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Speaker: Orest Lesyuk, Pre-Sales Engineer, StarWind
Posted by Romain Serre on March 5, 2019
Getting started with Azure Migrate

Azure Migrate is an Azure tool that helps to plan the transition from VMware to Azure. Are you considering the possibility of lift-and-shift migrations? Or maybe are you at an early stage of migration assessment? The Azure Migrate service will help you assess whether your on-premises machines are suitable for working in Azure, get size recommendations for VMs, and estimate the cost of running on-premises machines in Azure. Do you have any doubts?

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Posted by Paolo Valsecchi on October 11, 2018
Migrate On-Premises Virtual Machines to AWS

Migration of virtual machines is an important feature of virtualization technology that allows applications to move transparently along with their runtime environments between physical machines. AWS Server Migration Service (SMS) allows the migration of one or multiple on-premises virtual machines to AWS in an easy way from a single pane of glass. Plan, automate, and track step-by-step replication of running server volumes with just one tool — the AWS console!

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Posted by Alex Samoylenko on March 22, 2018
Generating a Support Bundle: How to Retrieve Virtual Infrastructure Logs from VMware vCenter and ESXi Servers

One day, any VMware administrator may require the so-called “support bundle” which contains log-files, diagnostic information, and performance metrics. Taken together, these parameters allow troubleshooting VMware vSphere. The bundle provides VMware GSS (Global Support Services) the insight into virtualized environment configuration which allows them to resolve issues, when a client submits a support ticket with this bundle attached.

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Posted by Andrea Mauro on January 31, 2018
Why upgrade to VMware vSphere 6.5 (or why not)

VMware vSphere 6.5 is the latest version of the enterprise server virtual platform from VMware, but the new beta it’s already there for testers. Actually the next version it’s (in the beta). If you are building a new infrastructure from scratch the latest stable version is probably the best choices (for most cases); but what about if you have an old environment and you plan to upgrade it?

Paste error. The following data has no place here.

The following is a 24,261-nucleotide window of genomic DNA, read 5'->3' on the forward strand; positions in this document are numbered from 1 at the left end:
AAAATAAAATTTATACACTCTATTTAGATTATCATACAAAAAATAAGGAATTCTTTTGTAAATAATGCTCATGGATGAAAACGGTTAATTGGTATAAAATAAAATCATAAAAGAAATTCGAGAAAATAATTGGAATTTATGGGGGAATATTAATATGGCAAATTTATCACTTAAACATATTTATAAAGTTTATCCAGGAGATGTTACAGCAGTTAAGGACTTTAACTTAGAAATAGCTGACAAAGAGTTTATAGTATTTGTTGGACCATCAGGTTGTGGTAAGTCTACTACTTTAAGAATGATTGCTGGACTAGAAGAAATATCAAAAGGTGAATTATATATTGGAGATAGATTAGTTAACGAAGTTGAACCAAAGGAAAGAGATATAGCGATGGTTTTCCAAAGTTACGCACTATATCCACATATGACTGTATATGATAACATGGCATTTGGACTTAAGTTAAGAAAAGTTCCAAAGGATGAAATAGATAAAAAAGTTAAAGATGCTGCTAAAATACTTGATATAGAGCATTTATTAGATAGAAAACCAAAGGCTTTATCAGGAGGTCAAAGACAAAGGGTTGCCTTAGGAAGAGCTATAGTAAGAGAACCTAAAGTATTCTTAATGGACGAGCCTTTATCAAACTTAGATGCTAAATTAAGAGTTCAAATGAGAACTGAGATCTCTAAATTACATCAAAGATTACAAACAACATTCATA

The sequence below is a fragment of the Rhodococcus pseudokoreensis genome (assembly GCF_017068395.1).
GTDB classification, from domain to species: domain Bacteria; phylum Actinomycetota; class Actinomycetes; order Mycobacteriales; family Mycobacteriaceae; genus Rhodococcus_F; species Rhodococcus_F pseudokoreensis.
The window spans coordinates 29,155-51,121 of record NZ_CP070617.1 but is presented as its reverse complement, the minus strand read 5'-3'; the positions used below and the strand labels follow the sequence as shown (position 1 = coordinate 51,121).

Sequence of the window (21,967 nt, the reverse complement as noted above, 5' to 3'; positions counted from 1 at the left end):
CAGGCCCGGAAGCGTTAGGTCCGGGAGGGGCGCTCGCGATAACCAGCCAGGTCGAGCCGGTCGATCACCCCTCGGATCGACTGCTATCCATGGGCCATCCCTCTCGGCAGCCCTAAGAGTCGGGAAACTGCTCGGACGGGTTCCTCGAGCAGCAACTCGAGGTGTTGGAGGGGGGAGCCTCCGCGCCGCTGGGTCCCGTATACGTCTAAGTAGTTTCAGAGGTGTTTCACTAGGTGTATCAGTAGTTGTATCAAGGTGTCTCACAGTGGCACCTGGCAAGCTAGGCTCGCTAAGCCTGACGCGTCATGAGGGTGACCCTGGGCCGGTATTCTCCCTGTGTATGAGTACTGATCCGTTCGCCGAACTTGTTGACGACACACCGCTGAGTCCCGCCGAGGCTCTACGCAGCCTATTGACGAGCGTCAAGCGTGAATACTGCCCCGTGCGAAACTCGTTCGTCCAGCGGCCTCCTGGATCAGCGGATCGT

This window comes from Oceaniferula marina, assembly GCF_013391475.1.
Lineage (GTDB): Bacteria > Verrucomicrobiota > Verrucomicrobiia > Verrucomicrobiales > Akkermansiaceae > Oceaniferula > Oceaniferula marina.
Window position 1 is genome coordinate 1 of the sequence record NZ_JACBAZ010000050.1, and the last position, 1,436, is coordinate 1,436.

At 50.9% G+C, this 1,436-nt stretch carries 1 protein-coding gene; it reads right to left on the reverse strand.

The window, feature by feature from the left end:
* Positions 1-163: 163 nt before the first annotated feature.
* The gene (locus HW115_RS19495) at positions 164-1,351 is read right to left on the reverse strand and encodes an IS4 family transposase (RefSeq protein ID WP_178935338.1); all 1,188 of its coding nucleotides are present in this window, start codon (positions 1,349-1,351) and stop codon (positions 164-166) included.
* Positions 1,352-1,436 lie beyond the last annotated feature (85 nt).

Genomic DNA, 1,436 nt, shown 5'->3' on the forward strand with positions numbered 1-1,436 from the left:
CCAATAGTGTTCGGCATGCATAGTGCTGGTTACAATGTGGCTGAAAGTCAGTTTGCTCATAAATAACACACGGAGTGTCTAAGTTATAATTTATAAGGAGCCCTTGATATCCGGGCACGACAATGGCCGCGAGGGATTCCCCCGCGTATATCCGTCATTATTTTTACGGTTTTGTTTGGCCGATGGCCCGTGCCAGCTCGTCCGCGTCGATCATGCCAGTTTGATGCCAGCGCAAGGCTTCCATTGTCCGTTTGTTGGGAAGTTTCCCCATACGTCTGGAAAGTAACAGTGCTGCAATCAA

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Posted by Vladan Seget on January 23, 2018
5 Tips to Master VMware vCenter Server Appliance

VMware vCenter server appliance is evolving with every major release of VMware vSphere Suite. The product, which manages the whole vSphere infrastructure, can be either installed on a Windows server or deployed as pre-configured virtual appliance called vCenter Server Appliance (VCSA). Over several VCSA releases, VMware managed to make this product equal to the Windows-based one, and it pushes the development even further so now the Linux based product has more features than the vCenter server installed on Windows. However, many VMware admins are also Microsoft guys and like the graphical user interface to work with. That’s why today we’ll have a look at 5 Tips to manage this appliance. We won’t go into the configuration steps within this post as this has been documented many times.

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Posted by Alex Samoylenko on January 18, 2018